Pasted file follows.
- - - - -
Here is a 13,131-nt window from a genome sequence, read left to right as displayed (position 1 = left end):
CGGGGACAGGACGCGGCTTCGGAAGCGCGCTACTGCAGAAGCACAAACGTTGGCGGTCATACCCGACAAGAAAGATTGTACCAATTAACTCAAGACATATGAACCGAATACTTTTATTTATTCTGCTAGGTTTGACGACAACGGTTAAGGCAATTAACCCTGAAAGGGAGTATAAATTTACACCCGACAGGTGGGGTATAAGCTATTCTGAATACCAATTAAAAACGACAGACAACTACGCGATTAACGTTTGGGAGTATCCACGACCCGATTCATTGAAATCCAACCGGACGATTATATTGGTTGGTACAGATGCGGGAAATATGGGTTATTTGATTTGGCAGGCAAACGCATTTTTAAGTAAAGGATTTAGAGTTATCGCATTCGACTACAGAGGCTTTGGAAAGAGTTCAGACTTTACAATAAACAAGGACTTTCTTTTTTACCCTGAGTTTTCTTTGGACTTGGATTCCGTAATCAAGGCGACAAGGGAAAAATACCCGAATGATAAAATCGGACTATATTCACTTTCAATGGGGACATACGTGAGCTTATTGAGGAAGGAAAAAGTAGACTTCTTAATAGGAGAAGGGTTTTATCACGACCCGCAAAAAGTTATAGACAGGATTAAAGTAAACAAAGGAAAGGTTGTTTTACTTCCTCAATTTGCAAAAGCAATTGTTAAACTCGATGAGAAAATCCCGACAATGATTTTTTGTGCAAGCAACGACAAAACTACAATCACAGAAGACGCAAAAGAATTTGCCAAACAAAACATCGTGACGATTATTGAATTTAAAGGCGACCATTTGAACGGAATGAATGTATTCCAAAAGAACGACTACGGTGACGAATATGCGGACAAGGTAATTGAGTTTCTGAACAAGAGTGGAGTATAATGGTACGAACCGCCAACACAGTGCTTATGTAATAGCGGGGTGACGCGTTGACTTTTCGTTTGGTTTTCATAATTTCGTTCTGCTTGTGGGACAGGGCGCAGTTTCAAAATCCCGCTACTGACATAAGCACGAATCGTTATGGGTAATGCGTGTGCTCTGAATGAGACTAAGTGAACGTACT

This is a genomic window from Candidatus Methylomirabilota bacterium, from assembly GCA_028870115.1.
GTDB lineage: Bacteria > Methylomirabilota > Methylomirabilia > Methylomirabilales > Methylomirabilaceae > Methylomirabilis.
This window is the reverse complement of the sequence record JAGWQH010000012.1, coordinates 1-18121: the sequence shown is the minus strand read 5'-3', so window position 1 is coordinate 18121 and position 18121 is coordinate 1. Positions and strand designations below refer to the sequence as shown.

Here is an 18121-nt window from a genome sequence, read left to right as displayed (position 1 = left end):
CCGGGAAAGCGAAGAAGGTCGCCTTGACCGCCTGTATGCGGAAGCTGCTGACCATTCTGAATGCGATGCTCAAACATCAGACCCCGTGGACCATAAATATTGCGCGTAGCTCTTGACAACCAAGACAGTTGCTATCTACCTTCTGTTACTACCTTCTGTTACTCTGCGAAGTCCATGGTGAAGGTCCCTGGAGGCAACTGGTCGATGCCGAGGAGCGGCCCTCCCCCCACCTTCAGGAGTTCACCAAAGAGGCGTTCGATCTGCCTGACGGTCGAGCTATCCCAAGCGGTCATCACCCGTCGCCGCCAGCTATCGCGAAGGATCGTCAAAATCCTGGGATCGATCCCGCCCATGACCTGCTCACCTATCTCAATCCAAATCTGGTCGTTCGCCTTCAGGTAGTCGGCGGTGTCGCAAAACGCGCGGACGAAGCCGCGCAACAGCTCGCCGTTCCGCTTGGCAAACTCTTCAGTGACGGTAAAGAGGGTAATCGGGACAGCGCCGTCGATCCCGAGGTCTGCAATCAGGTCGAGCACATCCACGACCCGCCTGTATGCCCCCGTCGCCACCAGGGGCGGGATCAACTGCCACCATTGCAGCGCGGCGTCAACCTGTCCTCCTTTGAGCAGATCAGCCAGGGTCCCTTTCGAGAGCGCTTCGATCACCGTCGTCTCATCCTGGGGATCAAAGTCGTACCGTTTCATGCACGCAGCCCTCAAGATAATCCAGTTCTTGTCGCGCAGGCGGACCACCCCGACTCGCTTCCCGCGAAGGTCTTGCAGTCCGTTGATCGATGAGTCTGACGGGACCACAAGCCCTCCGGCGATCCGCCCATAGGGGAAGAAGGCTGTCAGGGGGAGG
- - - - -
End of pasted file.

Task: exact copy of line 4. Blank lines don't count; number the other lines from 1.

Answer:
GTDB lineage: Bacteria > Methylomirabilota > Methylomirabilia > Methylomirabilales > Methylomirabilaceae > Methylomirabilis.